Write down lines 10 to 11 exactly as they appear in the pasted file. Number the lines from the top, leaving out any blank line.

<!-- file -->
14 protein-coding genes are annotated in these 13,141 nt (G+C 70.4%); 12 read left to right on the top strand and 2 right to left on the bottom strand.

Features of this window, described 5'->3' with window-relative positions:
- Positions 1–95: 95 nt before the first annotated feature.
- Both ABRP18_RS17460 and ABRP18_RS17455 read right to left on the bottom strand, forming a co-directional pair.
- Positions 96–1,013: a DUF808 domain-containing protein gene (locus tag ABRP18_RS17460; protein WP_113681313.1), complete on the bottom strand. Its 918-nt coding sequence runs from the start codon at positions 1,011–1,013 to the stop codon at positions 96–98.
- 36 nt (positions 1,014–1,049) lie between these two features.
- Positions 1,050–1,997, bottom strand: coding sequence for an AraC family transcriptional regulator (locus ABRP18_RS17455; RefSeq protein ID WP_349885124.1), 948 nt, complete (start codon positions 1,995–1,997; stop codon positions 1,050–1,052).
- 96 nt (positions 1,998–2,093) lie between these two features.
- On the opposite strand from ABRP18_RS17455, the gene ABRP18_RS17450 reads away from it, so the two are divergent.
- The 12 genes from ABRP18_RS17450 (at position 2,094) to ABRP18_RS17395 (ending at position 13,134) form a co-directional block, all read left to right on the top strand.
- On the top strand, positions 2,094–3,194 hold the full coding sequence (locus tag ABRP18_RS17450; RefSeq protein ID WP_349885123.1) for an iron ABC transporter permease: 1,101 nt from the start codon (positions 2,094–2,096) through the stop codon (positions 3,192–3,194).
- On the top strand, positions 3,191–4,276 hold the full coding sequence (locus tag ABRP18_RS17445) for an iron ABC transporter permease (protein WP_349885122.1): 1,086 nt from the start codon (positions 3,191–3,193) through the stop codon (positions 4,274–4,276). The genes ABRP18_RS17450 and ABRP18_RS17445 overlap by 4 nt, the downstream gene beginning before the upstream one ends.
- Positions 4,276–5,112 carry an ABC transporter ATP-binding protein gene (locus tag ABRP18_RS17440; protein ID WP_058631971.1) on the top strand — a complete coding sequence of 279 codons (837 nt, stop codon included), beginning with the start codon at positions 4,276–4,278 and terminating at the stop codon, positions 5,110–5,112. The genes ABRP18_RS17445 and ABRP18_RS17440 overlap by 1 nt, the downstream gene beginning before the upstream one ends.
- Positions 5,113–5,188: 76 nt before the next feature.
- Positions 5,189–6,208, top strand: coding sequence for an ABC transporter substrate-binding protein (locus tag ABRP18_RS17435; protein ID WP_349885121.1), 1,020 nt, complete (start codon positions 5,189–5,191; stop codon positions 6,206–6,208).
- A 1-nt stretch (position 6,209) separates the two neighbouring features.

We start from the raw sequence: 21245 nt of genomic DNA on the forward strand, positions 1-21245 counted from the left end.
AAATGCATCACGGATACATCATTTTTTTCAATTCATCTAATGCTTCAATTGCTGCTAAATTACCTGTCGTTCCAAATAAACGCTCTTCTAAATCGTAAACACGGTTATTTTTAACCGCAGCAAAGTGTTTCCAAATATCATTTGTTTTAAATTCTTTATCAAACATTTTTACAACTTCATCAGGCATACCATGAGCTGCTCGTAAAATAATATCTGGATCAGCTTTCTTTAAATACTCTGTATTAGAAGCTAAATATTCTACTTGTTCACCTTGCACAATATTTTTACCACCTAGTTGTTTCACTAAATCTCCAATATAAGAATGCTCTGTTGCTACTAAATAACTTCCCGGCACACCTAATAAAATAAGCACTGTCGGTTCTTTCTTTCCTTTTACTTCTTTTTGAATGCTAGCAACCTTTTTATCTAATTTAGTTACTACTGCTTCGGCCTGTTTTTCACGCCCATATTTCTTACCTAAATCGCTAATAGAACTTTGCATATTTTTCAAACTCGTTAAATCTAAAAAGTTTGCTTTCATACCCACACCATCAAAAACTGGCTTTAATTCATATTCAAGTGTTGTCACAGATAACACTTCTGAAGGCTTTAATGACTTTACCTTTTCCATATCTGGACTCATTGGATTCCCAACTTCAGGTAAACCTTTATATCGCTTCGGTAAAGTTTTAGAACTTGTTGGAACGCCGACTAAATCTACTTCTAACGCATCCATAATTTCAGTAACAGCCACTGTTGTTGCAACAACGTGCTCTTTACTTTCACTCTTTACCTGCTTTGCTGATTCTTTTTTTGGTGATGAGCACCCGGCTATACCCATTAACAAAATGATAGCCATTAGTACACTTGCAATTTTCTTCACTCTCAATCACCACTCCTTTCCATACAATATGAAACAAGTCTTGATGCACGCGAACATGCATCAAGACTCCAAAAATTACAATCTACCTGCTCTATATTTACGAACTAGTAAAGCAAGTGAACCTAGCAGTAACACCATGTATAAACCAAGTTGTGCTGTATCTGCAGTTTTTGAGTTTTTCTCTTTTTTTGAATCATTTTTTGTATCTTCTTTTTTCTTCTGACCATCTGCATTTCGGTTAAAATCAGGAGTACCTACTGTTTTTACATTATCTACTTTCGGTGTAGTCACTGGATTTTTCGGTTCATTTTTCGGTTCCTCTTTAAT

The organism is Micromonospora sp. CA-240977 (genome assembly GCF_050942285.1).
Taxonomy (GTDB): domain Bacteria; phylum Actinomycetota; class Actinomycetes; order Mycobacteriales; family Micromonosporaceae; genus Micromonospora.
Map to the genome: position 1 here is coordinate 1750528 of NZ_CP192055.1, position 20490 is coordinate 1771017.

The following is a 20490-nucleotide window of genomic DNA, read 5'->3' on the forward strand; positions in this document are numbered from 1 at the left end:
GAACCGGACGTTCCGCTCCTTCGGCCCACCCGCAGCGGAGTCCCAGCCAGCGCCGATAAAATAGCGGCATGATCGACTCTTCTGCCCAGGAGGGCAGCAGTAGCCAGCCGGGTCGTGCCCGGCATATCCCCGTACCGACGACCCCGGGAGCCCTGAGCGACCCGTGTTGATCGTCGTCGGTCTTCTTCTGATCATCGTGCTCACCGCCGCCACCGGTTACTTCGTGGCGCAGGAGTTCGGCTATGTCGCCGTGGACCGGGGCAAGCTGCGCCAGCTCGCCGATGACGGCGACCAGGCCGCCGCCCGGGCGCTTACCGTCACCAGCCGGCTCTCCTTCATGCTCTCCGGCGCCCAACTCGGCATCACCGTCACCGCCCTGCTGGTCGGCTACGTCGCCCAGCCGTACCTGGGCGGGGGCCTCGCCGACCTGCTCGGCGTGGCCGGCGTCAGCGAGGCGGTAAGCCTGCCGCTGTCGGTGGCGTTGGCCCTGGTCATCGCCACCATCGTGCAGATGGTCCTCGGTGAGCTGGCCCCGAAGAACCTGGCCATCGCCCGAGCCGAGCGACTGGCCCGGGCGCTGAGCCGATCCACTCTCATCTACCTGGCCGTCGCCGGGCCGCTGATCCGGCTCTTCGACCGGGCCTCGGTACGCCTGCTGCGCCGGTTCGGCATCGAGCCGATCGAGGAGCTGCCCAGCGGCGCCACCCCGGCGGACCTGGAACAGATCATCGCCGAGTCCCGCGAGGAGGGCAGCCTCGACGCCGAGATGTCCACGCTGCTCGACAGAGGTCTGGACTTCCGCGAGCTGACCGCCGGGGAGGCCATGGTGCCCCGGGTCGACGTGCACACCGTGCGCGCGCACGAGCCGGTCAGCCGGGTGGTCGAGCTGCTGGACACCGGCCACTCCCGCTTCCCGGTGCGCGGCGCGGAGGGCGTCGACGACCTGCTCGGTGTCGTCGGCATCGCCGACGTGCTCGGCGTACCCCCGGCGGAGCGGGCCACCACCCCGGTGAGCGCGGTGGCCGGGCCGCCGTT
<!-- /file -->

- The 12 genes from ABRP18_RS17450 (at position 2,094) to ABRP18_RS17395 (ending at position 13,134) form a co-directional block, all read left to right on the top strand.
- On the top strand, positions 2,094–3,194 hold the full coding sequence (locus tag ABRP18_RS17450; RefSeq protein ID WP_349885123.1) for an iron ABC transporter permease: 1,101 nt from the start codon (positions 2,094–2,096) through the stop codon (positions 3,192–3,194).